Re: [isabelle] rigorous axiomatic geometry proof in Isabelle




Dear all,

At the risk of taking the discussion too far from Isabelle, I'd like to mention that Ed Dean, John Mumma, and I have carried out a detailed analysis of the style of reasoning one finds in Euclid:

  A formal system for Euclid's Elements
  Review of Symbolic Logic, 2:700-768, 2009
  http://journals.cambridge.org/repo_A674ohNM
  (additional links and errata are on my web page)

We argue that Euclid is more rigorous than is commonly acknowledged, in that there are clearly discernible norms to diagrammatic reasoning (though they are different from the norms of axiom-based proof). We also note that Euclidean theorems have a very restricted logical form, and show that his methods are complete (for that class of sentences) with respect to the modern semantics of ruler-and-compass constructions.

Best wishes,

Jeremy

On 05/01/2012 12:56 AM, Bill Richter wrote:
Thanks, Tim!  I'll look carefully at your code, and study locales.

I should read Scott and Fleuriot's HOL Light article carefully, and
also Meikle and Fleuriot's Isabelle paper you cited
http://www.springerlink.com/content/6ngakhj9k7qj71th/fulltext.pdf.
I'm annoyed Hilbert wrote such an unreadable book FoG, and I wonder he
didn't take too much credit from Pasch.  So I can learn from Scott,
Fleuriot&  Meikle.  But they need to learn how Euclid's errors were
corrected using Hilbert's axioms.  I explain this nicely in
http://www.math.northwestern.edu/~richter/hilbert.pdf
Almost no working mathematicians understand the Euclid and
Hilbert's-axiom story, and I only learned it this year, to help my son
with Geometry, as his textbook was incredibly unrigorous.  He read my
paper and my Mizar code quite carefully, and that's why I'm here.

What Meikle and Fleuriot write here is misleading:

    It is generally accepted that Hilbert’s work managed to eradicate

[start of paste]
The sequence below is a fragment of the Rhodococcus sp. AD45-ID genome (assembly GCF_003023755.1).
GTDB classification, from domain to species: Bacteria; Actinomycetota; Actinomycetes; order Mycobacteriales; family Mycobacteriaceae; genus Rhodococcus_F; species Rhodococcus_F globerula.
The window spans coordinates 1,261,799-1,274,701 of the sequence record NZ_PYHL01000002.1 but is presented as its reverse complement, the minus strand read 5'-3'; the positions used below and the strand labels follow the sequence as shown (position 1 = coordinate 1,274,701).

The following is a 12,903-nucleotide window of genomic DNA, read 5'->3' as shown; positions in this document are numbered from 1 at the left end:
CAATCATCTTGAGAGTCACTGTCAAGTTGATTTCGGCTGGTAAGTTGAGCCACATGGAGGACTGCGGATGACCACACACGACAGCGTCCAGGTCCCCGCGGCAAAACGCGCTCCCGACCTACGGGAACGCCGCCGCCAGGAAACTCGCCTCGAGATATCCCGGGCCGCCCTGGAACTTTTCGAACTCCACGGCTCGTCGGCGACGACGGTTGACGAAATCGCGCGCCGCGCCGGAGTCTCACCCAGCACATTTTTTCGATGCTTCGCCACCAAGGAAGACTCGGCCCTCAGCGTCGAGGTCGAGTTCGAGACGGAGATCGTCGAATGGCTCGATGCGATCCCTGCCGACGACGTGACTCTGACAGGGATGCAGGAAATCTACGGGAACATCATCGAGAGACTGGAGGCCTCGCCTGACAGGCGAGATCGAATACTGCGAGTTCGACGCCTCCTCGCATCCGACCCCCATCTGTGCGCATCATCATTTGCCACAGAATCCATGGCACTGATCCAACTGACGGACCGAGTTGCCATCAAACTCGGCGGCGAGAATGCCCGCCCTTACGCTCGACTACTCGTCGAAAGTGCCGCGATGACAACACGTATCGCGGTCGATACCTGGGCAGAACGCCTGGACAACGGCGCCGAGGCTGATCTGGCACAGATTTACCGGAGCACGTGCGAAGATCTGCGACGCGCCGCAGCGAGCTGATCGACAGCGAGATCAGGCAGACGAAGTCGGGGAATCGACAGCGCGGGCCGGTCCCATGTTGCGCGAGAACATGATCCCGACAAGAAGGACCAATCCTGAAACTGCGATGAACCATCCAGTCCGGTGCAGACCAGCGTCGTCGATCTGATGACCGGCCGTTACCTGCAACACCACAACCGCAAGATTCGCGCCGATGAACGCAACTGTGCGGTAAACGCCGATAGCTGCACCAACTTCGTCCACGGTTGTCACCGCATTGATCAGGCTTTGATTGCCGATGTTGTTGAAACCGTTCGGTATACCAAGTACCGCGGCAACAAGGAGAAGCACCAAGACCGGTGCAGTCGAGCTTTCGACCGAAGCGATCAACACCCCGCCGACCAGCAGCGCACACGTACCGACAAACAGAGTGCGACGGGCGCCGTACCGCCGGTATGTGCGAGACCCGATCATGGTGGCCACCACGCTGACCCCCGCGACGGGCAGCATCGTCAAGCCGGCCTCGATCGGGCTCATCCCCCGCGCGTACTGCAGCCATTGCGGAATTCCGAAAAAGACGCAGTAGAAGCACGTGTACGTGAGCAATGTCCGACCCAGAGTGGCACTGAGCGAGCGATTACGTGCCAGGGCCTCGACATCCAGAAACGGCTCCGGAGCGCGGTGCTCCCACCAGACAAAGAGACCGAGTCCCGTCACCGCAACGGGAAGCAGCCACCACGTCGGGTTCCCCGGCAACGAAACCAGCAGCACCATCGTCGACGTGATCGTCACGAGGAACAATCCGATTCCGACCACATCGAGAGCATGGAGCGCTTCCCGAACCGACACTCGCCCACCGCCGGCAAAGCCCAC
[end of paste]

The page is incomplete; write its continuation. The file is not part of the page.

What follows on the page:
the need for INTUITION in deriving results.

That's OK if we replace INTUITION by `drawing pictures instead of
using axioms'.  What is generally accepted is that Hilbert’s work
managed to eradicate Euclid's pervasive angle-addition errors.

Back to Scott and Fleuriot, you may be correct that they found an
error involving solid geometry vs plane geometry.  I'll look into it.
But Scott and Fleuriot's full quote is very misleading:

    in their attempt to formalise the axiomatics and its elementary
    theorems, Meikle and Fleuriot found many missing lemmas
    [11]. Indeed, IT IS SUFFICIENT to note that Hilbert followed Euclid
    in one pervasive omission: they both give proofs on an ambient
    plane when the axioms characterise solid geometry [8].

It is not sufficient.  We must note that textbooks by Greenberg&
Hartshorne gave acceptably rigorous treatments using Hilbert's axioms,
and nobody has ever given rigorous proofs using Euclid's axioms.

Tim, you really ought to understand the Euclid and Hilbert-axiom
story, being a Tarski geometry guy.  Can you find

M. Greenberg, Euclidean and non-Euclidean geometries, W. H. Freeman
and Co., 1974.

R. Hartshorne, Geometry, Euclid and Beyond, Undergraduate Texts in
Math., Springer, 2000.

Greenberg's recent survey is quite readable and has interesting
mathematical logic relating Tarski's axioms to Hilbert's.

Old and new results in the foundations of elementary plane Euclidean
and non-Euclidean geometries, Amer. Math. Monthly 117 (2010),
198--219.






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